There same PCB may be used as either the active buffered mult or the passive mult. It’s a very quick build, but you need to pay attention to a couple of small points to make sure you don’t miss a small detail that could compromise the functionality.
Before we get started with the solder, let’s make sure we’ve oriented the PCB correctly. The bottom of the PCB is the side which faces the rear of the case – away from the front panel. For the nw2s::m, the back is the side that has the nw2s logo silkscreen. The top of the PCB (the side which the jacks will eventually be soldered to) is the opposite – it has outlines marking the jack placements.
Once you’ve sorted out front-to back, you can figure out up and down. Up is the direction that will be facing up when it’s mounted in a rack. Looking at the back of the PCB, up is the side with the logo and down is the side with the power header. When looking at the front of the PCB, the top is the side with a resistor outline and the bottom is the side with the power headers showing through.
Note! There are four solder-bridge jumpers on the back-side of the PCB. If you are building an active/buffered mult, DO NOT solder these jumpers. These bypass the op amp and are only to be used when building the passive mult. If you are building the passive mult, you can skip to the Jacks section.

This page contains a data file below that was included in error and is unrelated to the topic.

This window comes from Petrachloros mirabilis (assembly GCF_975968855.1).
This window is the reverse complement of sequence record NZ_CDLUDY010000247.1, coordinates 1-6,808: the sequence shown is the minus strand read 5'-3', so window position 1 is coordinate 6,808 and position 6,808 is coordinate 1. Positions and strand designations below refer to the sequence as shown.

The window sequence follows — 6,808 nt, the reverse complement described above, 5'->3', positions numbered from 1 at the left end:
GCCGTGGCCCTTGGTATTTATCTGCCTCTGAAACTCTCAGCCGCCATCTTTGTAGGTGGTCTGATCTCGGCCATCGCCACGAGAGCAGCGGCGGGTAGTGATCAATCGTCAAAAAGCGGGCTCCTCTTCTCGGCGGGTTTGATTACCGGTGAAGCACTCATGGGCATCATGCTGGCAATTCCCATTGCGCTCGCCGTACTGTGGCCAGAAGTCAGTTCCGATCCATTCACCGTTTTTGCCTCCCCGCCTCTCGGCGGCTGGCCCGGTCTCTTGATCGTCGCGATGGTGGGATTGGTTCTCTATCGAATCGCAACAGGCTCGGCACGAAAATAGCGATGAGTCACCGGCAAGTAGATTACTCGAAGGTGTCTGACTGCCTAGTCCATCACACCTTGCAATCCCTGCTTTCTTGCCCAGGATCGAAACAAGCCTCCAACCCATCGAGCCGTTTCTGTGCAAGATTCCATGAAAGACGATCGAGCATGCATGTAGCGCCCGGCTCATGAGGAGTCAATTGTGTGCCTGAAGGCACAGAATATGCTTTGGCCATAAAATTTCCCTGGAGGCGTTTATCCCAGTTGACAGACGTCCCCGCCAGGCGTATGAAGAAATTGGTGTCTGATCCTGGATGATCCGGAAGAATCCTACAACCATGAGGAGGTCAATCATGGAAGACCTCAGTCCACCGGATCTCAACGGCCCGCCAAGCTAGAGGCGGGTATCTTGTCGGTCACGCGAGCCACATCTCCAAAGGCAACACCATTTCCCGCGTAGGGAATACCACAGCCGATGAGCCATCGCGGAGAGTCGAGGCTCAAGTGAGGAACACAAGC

The next step is to solder the SMT ICS. There is a small SOIC-8 which is the dual MOSFET reverse voltage. The other IC is an SOIC-14 which is the audio op amp. The ICs are mounted to the back of the PCB with the pin 1 side of the IC facing toward the top.
If you haven’t worked with SMT ICs before, you need to determine where pin 1 is. The ICs are small and it’s sometimes difficult to see the pin 1 indicator, though it may be fairly clear on the op amp. The SMT ICs also have a sloped side along the same side as pin 1. This slope should face towards the top of the PCB (toward the logo).
If you don’t have experience soldering SMT IC’s, then you should watch a couple of Youtube videos to get comfortable.
One key is that you need a good soldering iron that is well tinned and a high enough wattage to make the solder flow easily. A separate container of flux is really the secret (but messy) ingredient. You should invest in some good (lead free!) solder and be VERY stingy with it on these pads. You will also need a decent pair of anti-static tweezers.
The basic steps are as follows:
- Place a small dab of solder on ONE of the corner pads of the PCB
- Smear a little flux across the pads on the PCB
- Using the tweezers, hold the IC in place against the PCB and simultaneously heat the pad that you pre-tinned.
- Make sure the IC is centered on the pads and remove the heat, but leave the tweezers in place until the solder cools.
- Double check the IC placement and very conservatively, heat each pad until the flux starts to flow and then dab a bit of solder and watch it flow up the IC pin.
- Move to the next pin, and so on.
The power header goes on next. It’s a shrouded header. The notch lines up with the tab that is silkscreened on the PCB.
Back on the front, there are five passive components: two electrolytics, two ceramics, and a resistor. The electrolytics are polarized, so be sure that the long pin lines up with the ‘+’ marking and the stripe on the outside of the capacitor lines up opposite of the positive mark. The ceramics and the resistor can go on in any direction.